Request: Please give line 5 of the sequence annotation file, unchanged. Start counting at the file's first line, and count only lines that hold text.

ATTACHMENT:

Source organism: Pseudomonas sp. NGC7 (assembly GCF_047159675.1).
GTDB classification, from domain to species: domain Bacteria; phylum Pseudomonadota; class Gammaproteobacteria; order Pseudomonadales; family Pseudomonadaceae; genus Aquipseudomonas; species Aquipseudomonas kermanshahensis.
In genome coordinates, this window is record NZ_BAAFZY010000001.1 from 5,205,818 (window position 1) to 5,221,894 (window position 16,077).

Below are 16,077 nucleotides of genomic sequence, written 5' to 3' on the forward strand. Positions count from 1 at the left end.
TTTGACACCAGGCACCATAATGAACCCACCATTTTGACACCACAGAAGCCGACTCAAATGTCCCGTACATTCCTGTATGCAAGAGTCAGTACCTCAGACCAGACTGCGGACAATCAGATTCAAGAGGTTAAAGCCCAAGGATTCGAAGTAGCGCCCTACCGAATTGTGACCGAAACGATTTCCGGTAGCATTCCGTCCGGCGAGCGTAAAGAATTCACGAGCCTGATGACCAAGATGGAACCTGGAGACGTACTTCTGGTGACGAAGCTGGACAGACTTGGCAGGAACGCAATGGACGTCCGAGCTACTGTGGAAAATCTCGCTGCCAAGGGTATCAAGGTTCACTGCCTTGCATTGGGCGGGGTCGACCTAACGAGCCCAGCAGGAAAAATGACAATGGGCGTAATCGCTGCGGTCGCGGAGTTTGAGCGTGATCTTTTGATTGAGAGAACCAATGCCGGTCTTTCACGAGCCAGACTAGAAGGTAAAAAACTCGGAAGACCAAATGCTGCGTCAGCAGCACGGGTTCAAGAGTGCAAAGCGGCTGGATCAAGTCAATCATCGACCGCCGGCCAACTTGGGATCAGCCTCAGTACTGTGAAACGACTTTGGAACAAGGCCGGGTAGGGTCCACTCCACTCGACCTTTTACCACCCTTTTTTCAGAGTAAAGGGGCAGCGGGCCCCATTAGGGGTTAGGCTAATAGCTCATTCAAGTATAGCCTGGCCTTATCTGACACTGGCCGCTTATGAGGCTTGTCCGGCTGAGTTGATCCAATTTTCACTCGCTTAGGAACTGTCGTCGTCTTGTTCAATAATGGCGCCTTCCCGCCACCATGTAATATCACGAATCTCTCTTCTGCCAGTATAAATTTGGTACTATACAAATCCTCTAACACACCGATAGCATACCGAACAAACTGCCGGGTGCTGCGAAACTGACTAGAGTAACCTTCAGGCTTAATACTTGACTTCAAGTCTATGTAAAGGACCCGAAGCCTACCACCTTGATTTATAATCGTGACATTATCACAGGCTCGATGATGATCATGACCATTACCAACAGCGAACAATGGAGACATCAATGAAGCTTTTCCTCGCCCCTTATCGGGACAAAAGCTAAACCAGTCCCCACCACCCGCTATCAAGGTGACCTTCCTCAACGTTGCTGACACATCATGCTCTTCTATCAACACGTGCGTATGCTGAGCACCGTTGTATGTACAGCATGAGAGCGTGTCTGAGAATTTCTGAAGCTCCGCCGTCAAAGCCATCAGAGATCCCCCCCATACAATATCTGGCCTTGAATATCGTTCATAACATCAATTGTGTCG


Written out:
TTTGACACCAGGCACCATAATGAACCCACCATTTTGACACCACAGAAGCCGACTCAAATGTCCCGTACATTCCTGTATGCAAGAGTCAGTACCTCAGACCAGACTGCGGACAATCAGATTCAAGAGGTTAAAGCCCAAGGATTCGAAGTAGCGCCCTACCGAATTGTGACCGAAACGATTTCCGGTAGCATTCCGTCCGGCGAGCGTAAAGAATTCACGAGCCTGATGACCAAGATGGAACCTGGAGACGTACTTCTGGTGACGAAGCTGGACAGACTTGGCAGGAACGCAATGGACGTCCGAGCTACTGTGGAAAATCTCGCTGCCAAGGGTATCAAGGTTCACTGCCTTGCATTGGGCGGGGTCGACCTAACGAGCCCAGCAGGAAAAATGACAATGGGCGTAATCGCTGCGGTCGCGGAGTTTGAGCGTGATCTTTTGATTGAGAGAACCAATGCCGGTCTTTCACGAGCCAGACTAGAAGGTAAAAAACTCGGAAGACCAAATGCTGCGTCAGCAGCACGGGTTCAAGAGTGCAAAGCGGCTGGATCAAGTCAATCATCGACCGCCGGCCAACTTGGGATCAGCCTCAGTACTGTGAAACGACTTTGGAACAAGGCCGGGTAGGGTCCACTCCACTCGACCTTTTACCACCCTTTTTTCAGAGTAAAGGGGCAGCGGGCCCCATTAGGGGTTAGGCTAATAGCTCATTCAAGTATAGCCTGGCCTTATCTGACACTGGCCGCTTATGAGGCTTGTCCGGCTGAGTTGATCCAATTTTCACTCGCTTAGGAACTGTCGTCGTCTTGTTCAATAATGGCGCCTTCCCGCCACCATGTAATATCACGAATCTCTCTTCTGCCAGTATAAATTTGGTACTATACAAATCCTCTAACACACCGATAGCATACCGAACAAACTGCCGGGTGCTGCGAAACTGACTAGAGTAACCTTCAGGCTTAATACTTGACTTCAAGTCTATGTAAAGGACCCGAAGCCTACCACCTTGATTTATAATCGTGACATTATCACAGGCTCGATGATGATCATGACCATTACCAACAGCGAACAATGGAGACATCAATGAAGCTTTTCCTCGCCCCTTATCGGGACAAAAGCTAAACCAGTCCCCACCACCCGCTATCAAGGTGACCTTCCTCAACGTTGCTGACACATCATGCTCTTCTATCAACACGTGCGTATGCTGAGCACCGTTGTATGTACAGCATGAGAGCGTGTCTGAGAATTTCTGAAGCTCCGCCGTCAAAGCCATCAGAGATCCCCCCCATACAATATCTGGCCTTGAATATCGTTCATAACATCAATTGTGTCG